See The Mau Law Firm’s Construction Law Blog.
Some of our recent Posts:
- Accessory Dwelling Units / In-Law Units Encouraged by New Laws
An ADU, previously known as “in-law” units or “granny flats,” are additional living spaces on single-family lots that have a separate kitchen, bathroom, and exterior access independent of the primary residence. Two bills, SB-1069 and AB-2299 were recently enacted amending provisions of the Government Code, and generally encouraging the building of ADU’s. These bills require […]
- Check your Lease before Listing a Short-term Rental
A new law in effect for 2016, requires short-term vacation rental websites such as Airbnb to provide disclosures to tenants. While subletting is often not allowed in rental agreements, and can even lead to eviction, many tenants don’t know this or even review their own rental agreements before trying it. A tenant should always review their […]
- AB-349 Would Allow HOA Homeowners to Install Artificial Turf
AB-349 which was approved by the Assembly but is still going thru the Senate committee review process, would amend Civil Code Section 4735 again. The existing law in part prohibits a Homeowner’s Association (“HOA”), except an HOA that uses recycled water for landscape irrigation, from imposing a fine or assessment on owners for reducing or […]
- Contractor Problem? Remember the License Bond as Security.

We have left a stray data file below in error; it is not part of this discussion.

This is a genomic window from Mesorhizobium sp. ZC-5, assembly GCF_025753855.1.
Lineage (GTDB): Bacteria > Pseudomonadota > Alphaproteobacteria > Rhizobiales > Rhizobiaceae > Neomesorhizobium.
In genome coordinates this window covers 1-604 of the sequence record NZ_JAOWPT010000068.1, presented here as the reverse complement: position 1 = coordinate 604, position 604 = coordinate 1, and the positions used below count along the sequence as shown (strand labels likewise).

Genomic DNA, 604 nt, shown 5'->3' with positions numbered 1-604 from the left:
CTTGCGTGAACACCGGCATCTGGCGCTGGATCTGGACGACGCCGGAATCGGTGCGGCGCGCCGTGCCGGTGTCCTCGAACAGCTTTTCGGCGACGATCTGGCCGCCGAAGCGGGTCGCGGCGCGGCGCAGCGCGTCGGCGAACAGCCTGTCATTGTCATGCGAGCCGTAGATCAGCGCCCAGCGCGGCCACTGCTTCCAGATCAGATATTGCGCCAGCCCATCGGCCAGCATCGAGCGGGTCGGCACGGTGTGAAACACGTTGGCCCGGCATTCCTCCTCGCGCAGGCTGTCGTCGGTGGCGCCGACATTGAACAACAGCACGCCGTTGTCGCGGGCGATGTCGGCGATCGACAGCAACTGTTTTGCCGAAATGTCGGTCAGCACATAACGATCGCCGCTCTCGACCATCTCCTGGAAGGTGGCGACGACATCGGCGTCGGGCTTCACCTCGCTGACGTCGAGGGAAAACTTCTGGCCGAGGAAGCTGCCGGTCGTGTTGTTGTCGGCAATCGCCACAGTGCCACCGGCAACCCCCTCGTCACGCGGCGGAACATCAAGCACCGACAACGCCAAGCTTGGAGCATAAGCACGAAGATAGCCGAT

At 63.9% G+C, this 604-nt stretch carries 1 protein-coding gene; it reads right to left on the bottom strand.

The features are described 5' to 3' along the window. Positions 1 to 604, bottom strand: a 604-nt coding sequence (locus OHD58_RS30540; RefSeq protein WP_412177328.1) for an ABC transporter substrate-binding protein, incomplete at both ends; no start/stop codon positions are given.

For homeowner’s damaged by a home improvement contractor working on their their primary residence, don’t forget their License Bond as security. For these homeowner’s, the available License Bond proceeds are the full sum of the bond or $12,500.00. The legislature should probably at least double this bond amount, but for now this is the limit. There […]
- Short Term Rental Legislation in San Francisco
New legislation in the City and County of San Francisco is taking effect that allows qualified residents to legally rent their units through the Short-Term Residential Rental Registry via the San Francisco Planning Department. San Francisco Ordinance No. 218-14 was signed to amend the Administrative and Planning Codes to allow permanent residents of residential properties […]
- Prohibiting Certain Fines on Members during a Drought.
A homeowners association or HOA is no longer allowed to impose fines against members who reduce or even eliminate watering their lawns during a declared state of emergency due to drought, despite any provision in the association’s governing documents to the contrary. Recent bills have amended Civil Code Section 4735 of the Davis-Stirling Common Interest Development […]
- HOA’s Should Not Fine for Water Conservation!
In another year of severe drought, California faces a historic water shortage and wildfire danger. Matters are expected to worsen, as California’s rainfall and water supply has been dwindling. In response Governor Brown signed an Emergency Drought Proclamation in January 2014 declaring a state of emergency and calling upon all Californians to voluntarily reduce their […]
- Architects owe a Duty of Care to Future Homeowners
In Beacon Residential Community Assoc. v. Skidmore, Owings & Merrill (No. S208173), the California Supreme Court expanded the potential liability of architects who are the primary designers of a residential building, typically a condominium development. The Supreme Court held that an architect owes a duty of care to future homeowners in the design of a residential […]
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